Take a POV ride of a monster offshore wave

Brutal, slabby mega-waves off the coast of Australia? No big deal for this university student.
By Evan David

Most people have goals in life: own a home, drive a Porsche, win at Bingo. Windsurfer Alastair McLeod had a much more challenging one: tackle an infamous slab wave 26km off the shore of Australia. And forget taking a boat for access: this was a mission he wanted to do on his own. He windsurfed there. 

Windsurfer Alistair McLeod on Pedra Branca
Double-mast-high waves? Scary stuff © The Construction Site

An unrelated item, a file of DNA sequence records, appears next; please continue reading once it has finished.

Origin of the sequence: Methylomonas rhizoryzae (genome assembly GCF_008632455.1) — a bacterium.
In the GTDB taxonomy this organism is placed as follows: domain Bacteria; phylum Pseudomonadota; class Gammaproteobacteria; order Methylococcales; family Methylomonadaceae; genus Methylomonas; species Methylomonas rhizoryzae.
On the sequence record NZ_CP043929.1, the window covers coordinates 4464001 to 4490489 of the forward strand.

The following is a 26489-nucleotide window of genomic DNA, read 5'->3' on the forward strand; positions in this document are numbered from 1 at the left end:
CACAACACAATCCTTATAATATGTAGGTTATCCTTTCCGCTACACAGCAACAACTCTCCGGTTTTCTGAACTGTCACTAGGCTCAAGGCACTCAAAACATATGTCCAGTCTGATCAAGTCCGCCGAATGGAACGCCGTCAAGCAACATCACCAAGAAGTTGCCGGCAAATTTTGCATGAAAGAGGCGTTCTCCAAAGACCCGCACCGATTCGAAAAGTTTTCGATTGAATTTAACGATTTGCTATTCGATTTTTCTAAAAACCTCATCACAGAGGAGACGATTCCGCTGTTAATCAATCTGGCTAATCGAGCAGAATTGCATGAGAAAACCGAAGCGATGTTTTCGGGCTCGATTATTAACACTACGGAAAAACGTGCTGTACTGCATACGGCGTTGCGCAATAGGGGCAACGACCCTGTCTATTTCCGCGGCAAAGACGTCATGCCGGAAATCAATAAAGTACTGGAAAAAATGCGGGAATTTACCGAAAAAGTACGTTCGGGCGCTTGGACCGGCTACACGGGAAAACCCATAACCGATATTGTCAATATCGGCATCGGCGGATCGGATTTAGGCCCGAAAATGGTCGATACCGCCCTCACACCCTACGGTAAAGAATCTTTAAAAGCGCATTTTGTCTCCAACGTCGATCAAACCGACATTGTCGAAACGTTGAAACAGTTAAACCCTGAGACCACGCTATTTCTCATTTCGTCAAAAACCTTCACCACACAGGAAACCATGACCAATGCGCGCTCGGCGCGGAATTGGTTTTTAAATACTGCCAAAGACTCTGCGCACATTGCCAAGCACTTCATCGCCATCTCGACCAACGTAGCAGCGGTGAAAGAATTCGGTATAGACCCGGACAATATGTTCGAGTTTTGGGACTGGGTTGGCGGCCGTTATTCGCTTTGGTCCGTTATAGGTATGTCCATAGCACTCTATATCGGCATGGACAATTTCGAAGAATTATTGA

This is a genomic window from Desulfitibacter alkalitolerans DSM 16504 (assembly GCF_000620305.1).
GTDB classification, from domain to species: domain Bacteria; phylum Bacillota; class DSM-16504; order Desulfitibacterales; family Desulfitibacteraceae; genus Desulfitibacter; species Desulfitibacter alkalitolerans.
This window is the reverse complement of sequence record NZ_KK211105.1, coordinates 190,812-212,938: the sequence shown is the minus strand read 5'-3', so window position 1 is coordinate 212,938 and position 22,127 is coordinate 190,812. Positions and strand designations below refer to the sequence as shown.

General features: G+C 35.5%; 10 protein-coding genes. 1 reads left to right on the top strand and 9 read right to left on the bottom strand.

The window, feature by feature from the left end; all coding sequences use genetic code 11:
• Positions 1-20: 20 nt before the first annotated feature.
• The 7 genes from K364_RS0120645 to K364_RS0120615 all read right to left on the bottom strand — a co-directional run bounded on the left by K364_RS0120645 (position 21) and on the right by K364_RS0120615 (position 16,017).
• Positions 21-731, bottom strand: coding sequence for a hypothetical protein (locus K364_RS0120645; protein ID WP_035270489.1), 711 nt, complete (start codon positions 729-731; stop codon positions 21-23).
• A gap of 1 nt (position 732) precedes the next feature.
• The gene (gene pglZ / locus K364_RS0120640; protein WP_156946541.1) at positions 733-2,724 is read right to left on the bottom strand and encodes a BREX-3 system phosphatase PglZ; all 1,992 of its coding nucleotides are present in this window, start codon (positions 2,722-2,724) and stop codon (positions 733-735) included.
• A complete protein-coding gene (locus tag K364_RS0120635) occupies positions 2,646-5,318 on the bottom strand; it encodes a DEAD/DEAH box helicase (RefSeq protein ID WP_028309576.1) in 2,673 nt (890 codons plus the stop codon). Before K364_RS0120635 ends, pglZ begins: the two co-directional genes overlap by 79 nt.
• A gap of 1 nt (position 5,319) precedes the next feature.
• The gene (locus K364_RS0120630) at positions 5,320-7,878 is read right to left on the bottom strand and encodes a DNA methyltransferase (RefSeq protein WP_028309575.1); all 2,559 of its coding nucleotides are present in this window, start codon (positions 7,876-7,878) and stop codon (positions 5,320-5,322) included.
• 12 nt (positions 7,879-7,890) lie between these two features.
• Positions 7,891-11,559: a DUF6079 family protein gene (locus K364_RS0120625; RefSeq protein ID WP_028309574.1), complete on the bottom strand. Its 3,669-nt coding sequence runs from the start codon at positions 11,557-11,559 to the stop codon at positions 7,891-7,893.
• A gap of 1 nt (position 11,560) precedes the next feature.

A well established magnet for winter swells coming up from the Arctic Ocean, the wave takes its name from the rocks nearby: Pedra Branca and Eddystone. What makes it so gnarly is the geography of the ocean floor: it comes up from deep, deep water, then folds over a very shallow reef. Tow-in surfers – who opened the wave in 2008 – are familiar with the injuries the wave can cause. One surfer went down and broke his leg in three places, as well as suffering a perforated ear drum and torn ligaments.

Windsurfer Alistair McLeod checks out the conditions
It's all smiles – until you see the wave © The Construction Site

Fortunately for McLeod, he not only made it out to the wave – he survived in style, and made it back home again. Want to learn more about Alastair's incredible challenge? Check out the full documentary on Red Bull TV.

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